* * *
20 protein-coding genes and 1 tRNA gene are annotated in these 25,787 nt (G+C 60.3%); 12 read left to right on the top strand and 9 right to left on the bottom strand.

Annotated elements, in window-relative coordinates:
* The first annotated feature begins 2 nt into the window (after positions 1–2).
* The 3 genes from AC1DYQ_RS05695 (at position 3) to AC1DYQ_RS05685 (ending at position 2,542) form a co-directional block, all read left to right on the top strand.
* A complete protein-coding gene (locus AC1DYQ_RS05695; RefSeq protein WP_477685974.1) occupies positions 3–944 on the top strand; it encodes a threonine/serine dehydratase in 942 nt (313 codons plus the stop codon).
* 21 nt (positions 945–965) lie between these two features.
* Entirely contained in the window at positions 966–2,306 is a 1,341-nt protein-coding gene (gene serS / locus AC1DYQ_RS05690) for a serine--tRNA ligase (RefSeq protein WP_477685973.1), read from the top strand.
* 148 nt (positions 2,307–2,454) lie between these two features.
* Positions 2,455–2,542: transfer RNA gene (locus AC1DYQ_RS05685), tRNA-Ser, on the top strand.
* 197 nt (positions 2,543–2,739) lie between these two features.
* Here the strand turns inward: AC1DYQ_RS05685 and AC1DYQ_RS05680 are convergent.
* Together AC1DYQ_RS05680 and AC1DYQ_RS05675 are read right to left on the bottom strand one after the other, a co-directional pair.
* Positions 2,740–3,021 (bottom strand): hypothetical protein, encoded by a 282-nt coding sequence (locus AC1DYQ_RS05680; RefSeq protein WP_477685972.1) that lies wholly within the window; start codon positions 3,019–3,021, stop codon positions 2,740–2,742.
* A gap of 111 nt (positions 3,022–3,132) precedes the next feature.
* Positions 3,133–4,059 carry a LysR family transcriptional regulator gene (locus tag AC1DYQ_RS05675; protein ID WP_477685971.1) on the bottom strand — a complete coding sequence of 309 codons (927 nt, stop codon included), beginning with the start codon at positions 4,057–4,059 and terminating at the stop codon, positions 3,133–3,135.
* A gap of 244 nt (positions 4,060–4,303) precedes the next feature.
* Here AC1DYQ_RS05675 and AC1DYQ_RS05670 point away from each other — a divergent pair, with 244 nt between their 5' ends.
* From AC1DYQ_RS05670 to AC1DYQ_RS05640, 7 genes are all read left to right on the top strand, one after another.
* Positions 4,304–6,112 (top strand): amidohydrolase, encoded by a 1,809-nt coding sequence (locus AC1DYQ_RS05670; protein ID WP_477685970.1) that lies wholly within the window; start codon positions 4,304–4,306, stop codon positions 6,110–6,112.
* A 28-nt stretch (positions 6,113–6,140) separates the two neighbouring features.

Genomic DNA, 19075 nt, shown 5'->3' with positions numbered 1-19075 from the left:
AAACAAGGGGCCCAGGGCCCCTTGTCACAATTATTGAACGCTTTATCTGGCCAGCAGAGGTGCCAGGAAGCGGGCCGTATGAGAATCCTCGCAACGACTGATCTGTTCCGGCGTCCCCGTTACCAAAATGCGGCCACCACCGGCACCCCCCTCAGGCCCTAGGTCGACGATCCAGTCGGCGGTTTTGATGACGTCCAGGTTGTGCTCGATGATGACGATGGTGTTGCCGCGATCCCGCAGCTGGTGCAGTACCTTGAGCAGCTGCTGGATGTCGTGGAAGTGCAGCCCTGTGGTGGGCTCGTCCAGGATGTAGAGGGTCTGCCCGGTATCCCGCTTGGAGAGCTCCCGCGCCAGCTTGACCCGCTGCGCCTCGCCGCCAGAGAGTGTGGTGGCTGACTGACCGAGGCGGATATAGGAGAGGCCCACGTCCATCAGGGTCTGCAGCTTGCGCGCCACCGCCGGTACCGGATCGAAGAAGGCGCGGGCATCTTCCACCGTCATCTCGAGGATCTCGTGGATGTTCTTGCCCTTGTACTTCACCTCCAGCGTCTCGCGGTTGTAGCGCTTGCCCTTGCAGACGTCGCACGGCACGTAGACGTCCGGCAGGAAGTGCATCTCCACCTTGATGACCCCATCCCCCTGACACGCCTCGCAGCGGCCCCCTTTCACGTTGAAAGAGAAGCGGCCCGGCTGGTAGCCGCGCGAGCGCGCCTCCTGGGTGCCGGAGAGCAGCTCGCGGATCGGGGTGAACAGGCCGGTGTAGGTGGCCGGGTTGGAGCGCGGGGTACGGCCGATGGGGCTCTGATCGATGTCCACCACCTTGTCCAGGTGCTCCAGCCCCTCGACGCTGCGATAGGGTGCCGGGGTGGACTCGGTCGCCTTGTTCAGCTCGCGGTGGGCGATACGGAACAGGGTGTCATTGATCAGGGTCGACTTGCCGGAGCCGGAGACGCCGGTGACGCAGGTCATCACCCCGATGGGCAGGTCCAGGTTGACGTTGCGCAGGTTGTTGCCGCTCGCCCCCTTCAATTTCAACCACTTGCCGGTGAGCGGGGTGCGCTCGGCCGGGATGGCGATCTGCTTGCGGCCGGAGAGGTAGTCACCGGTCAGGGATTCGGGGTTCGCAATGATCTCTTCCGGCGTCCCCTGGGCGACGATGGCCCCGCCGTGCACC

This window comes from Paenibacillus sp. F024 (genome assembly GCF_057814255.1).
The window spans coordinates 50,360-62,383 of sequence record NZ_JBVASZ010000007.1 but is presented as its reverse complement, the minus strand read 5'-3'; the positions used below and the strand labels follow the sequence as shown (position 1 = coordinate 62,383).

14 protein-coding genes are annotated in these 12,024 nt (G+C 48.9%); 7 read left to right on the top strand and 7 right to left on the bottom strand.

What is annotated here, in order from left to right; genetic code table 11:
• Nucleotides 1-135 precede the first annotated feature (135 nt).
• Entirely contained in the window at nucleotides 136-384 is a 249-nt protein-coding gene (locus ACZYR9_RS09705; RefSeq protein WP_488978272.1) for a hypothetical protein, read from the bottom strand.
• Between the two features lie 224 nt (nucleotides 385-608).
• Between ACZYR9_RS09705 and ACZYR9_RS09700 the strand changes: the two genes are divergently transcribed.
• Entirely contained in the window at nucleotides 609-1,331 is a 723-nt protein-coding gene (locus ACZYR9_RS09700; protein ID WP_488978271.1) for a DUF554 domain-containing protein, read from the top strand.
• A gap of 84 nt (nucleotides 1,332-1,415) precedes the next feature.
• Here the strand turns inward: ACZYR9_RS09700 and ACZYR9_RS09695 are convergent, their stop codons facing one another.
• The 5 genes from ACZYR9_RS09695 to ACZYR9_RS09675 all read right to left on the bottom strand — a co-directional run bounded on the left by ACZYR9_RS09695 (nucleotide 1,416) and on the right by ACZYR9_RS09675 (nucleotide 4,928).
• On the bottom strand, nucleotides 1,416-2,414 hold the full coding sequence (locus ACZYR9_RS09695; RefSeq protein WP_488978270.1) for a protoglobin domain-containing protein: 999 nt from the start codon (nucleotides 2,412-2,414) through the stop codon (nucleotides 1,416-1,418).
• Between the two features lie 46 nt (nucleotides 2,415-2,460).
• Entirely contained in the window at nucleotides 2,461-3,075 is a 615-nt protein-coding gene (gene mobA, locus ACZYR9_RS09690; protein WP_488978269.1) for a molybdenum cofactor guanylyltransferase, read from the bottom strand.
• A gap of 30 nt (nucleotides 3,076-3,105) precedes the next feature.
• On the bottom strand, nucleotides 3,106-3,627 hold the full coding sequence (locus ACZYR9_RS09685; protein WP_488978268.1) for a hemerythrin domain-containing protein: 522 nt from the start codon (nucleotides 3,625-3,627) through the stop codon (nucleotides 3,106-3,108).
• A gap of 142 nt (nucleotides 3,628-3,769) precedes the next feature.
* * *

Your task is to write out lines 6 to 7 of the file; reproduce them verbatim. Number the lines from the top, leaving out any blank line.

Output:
* 21 nt (positions 945–965) lie between these two features.
* Entirely contained in the window at positions 966–2,306 is a 1,341-nt protein-coding gene (gene serS / locus AC1DYQ_RS05690) for a serine--tRNA ligase (RefSeq protein WP_477685973.1), read from the top strand.